Alcohol Deadlier than Opioids, More Women at Risk

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With so much attention being given to the current opioid crisis, it has been easy to forget that alcohol is still responsible for many deaths. In fact, it kills more people each year than opioid overdoses through cirrhosis of the liver, cancer, pancreatitis, suicide and other causes of death linked to alcohol use.

Alcohol-related Deaths on the Rise

In the 10-year period between 2007-2017, the number of deaths attributed to alcohol jumped by 35 percent, according to an analysis conducted by the Institute for Health Metrics and Evaluation at the University of Washington. The death rate increased by 24 percent.

The number of deaths for women climbed by 67 percent. At one time, women drank less than men. Their pattern of drinking more moderately than men helped to prevent women from heart disease, which helped to offset some of the harm presented by alcohol consumption.

Deaths among men due to alcohol consumption rose 29 percent during the same time. Teen deaths from alcohol consumption dropped by 16 percent, but deaths among adults aged 45-64 increased by about 25 percent.

Washington, DC Ranked Highest for Alcohol Deaths

The District of Columbia had the highest rate of death from alcohol in the US, according to the analysis conducted by the Institute. Georgia and Alabama ranked second and third.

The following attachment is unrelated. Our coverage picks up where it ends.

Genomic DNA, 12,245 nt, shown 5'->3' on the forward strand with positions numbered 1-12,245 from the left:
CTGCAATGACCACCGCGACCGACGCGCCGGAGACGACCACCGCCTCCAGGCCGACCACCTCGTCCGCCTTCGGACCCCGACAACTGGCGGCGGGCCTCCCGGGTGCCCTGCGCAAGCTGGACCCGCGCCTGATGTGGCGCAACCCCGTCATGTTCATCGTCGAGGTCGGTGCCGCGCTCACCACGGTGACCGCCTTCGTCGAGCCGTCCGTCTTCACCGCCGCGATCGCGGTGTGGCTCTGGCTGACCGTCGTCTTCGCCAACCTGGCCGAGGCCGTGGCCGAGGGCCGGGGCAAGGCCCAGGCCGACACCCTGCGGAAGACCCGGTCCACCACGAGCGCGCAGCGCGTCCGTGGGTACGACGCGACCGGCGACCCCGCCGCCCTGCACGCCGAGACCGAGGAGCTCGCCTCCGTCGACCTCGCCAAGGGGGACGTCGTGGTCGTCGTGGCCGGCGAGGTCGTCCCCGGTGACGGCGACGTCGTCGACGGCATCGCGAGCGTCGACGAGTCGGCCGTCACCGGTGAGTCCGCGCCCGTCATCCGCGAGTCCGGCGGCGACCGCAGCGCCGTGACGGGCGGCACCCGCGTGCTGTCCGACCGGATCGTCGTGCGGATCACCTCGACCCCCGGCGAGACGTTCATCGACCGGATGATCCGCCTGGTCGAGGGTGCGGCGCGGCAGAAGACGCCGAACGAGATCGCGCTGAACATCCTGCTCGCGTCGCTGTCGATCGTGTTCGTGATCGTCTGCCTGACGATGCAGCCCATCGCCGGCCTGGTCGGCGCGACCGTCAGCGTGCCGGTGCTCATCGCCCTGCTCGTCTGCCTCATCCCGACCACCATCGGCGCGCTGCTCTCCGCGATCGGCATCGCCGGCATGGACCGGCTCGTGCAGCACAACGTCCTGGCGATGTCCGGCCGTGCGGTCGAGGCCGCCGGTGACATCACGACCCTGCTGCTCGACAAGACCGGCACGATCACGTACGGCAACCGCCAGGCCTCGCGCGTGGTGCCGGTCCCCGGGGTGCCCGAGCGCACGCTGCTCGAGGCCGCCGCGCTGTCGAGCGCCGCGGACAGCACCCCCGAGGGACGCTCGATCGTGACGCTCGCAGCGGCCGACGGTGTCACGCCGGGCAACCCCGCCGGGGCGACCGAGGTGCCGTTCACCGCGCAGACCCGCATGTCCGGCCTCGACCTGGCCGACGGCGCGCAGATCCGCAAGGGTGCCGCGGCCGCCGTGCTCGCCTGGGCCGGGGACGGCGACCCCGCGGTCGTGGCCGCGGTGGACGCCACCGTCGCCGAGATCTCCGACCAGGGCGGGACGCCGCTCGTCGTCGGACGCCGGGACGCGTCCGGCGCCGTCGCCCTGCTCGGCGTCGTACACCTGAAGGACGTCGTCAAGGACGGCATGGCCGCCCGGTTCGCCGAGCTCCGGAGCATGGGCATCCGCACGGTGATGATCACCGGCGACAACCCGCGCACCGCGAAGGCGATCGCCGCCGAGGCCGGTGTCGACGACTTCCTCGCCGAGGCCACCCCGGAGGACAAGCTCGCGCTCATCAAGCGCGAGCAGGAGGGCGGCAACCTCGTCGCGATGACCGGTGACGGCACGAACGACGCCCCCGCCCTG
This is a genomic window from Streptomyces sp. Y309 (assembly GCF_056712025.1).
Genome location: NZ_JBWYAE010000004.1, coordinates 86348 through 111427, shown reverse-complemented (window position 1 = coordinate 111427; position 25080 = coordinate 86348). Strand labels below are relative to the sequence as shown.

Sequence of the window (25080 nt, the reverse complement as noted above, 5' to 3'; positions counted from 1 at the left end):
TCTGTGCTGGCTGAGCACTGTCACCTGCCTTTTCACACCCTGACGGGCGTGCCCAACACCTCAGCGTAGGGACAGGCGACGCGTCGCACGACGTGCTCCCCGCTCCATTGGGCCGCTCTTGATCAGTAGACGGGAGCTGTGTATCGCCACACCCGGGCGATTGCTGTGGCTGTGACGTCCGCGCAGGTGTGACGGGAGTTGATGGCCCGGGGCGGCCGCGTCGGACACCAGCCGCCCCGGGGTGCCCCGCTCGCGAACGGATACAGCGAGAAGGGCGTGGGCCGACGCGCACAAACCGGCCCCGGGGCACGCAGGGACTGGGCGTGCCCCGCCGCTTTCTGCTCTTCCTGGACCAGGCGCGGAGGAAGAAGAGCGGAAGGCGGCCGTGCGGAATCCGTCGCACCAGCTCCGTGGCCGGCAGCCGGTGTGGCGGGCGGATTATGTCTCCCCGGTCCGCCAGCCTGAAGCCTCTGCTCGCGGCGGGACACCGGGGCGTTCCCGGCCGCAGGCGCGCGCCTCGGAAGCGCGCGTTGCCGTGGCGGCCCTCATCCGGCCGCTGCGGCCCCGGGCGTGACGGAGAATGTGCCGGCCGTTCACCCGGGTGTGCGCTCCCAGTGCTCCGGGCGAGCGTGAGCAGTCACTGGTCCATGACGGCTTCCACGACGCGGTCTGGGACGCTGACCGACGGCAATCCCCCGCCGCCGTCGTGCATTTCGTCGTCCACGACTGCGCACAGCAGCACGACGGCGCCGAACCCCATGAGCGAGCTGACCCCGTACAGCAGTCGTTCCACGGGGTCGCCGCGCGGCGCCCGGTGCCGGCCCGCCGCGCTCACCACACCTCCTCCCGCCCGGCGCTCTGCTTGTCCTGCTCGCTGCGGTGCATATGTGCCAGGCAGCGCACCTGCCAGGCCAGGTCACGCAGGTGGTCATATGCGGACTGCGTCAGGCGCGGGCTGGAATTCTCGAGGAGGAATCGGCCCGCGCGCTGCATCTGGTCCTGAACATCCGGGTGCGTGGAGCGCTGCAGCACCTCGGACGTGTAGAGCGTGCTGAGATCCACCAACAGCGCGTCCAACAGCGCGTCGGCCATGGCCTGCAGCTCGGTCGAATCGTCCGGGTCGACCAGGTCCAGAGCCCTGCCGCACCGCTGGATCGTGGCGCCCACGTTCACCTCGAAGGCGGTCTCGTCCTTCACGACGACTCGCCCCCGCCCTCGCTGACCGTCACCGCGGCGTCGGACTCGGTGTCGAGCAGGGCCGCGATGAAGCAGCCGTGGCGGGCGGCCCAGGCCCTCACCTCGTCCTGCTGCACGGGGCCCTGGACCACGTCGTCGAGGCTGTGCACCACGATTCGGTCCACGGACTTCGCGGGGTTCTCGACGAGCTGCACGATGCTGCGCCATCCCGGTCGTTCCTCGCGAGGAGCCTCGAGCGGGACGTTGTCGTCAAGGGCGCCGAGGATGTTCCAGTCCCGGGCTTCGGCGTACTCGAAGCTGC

The states with the strictest alcohol control policies were Alabama, Oklahoma, Utah, Kansas and Tennessee, according to researchers. These states also had the lowest rates for binge drinking in the country. The states with the weakest alcohol control policies were Nevada, South Dakota, Iowa, Wyoming and Wisconsin.

Middle-aged Drinkers Need Complex Care in ED

When a separate team of researchers looked at ER visits from 2006-2014, they found the biggest increases were among middle-aged patients. Women were especially at risk for visiting the Emergency Department for this reason. The number of teen drinkers being teen in Emergency Rooms during the same period declined.

Older people who go to the ER because of binge drinking generally need more care than simply to have their stomach pumped. Doctors are often called upon to treat complications due to a lifetime of substance abuse.

• Patients may need to have a drain inserted into the belly to drain off excess fluid buildup due to cirrhosis.
• They may need to have their lungs cleared of aspirated vomit.
• Lifelong heavy drinkers may also have internal bleeding or brain hemorrhages. Alcohol prevents blood from clotting properly.
• Middle-aged people with a history of long-term alcohol use may be living with stomach ulcers, infections from immune suppression or a specific type of dementia caused by alcohol-induced brain damage.
• Long-term alcohol use increases the odds of heart failure and puts a person at a “much higher risk” of cancer.

The attention of the public has been firmly pointed toward the 72,000 lives lost annually to the opioid epidemic. The epidemic of lives being lost to alcohol abuse, particularly in the South and in Washington, DC, hasn’t received the same level of attention. Approximately 88,000 people die every year from alcohol.